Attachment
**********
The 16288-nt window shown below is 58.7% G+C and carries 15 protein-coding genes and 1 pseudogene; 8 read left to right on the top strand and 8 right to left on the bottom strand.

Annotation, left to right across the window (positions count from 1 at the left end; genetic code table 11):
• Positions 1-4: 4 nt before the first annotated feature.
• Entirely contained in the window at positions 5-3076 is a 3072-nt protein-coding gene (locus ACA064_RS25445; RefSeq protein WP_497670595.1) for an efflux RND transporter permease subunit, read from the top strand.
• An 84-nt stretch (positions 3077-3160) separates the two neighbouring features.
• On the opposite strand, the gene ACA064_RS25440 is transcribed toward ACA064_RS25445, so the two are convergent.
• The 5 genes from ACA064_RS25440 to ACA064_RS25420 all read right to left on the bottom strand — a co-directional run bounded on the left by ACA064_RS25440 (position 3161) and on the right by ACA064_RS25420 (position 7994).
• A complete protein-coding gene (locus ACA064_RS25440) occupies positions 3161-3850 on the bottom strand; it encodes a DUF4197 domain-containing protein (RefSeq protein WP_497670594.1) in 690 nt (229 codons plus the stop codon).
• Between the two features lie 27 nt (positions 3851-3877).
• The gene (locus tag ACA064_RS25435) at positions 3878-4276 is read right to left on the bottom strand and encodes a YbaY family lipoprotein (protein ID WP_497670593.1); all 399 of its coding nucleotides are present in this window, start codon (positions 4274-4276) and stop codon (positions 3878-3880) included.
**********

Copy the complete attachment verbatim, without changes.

The 16288-nt window shown below is 58.7% G+C and carries 15 protein-coding genes and 1 pseudogene; 8 read left to right on the top strand and 8 right to left on the bottom strand.

Annotation, left to right across the window (positions count from 1 at the left end; genetic code table 11):
• Positions 1-4: 4 nt before the first annotated feature.
• Entirely contained in the window at positions 5-3076 is a 3072-nt protein-coding gene (locus ACA064_RS25445; RefSeq protein WP_497670595.1) for an efflux RND transporter permease subunit, read from the top strand.
• An 84-nt stretch (positions 3077-3160) separates the two neighbouring features.
• On the opposite strand, the gene ACA064_RS25440 is transcribed toward ACA064_RS25445, so the two are convergent.
• The 5 genes from ACA064_RS25440 to ACA064_RS25420 all read right to left on the bottom strand — a co-directional run bounded on the left by ACA064_RS25440 (position 3161) and on the right by ACA064_RS25420 (position 7994).
• A complete protein-coding gene (locus ACA064_RS25440) occupies positions 3161-3850 on the bottom strand; it encodes a DUF4197 domain-containing protein (RefSeq protein WP_497670594.1) in 690 nt (229 codons plus the stop codon).
• Between the two features lie 27 nt (positions 3851-3877).
• The gene (locus tag ACA064_RS25435) at positions 3878-4276 is read right to left on the bottom strand and encodes a YbaY family lipoprotein (protein ID WP_497670593.1); all 399 of its coding nucleotides are present in this window, start codon (positions 4274-4276) and stop codon (positions 3878-3880) included.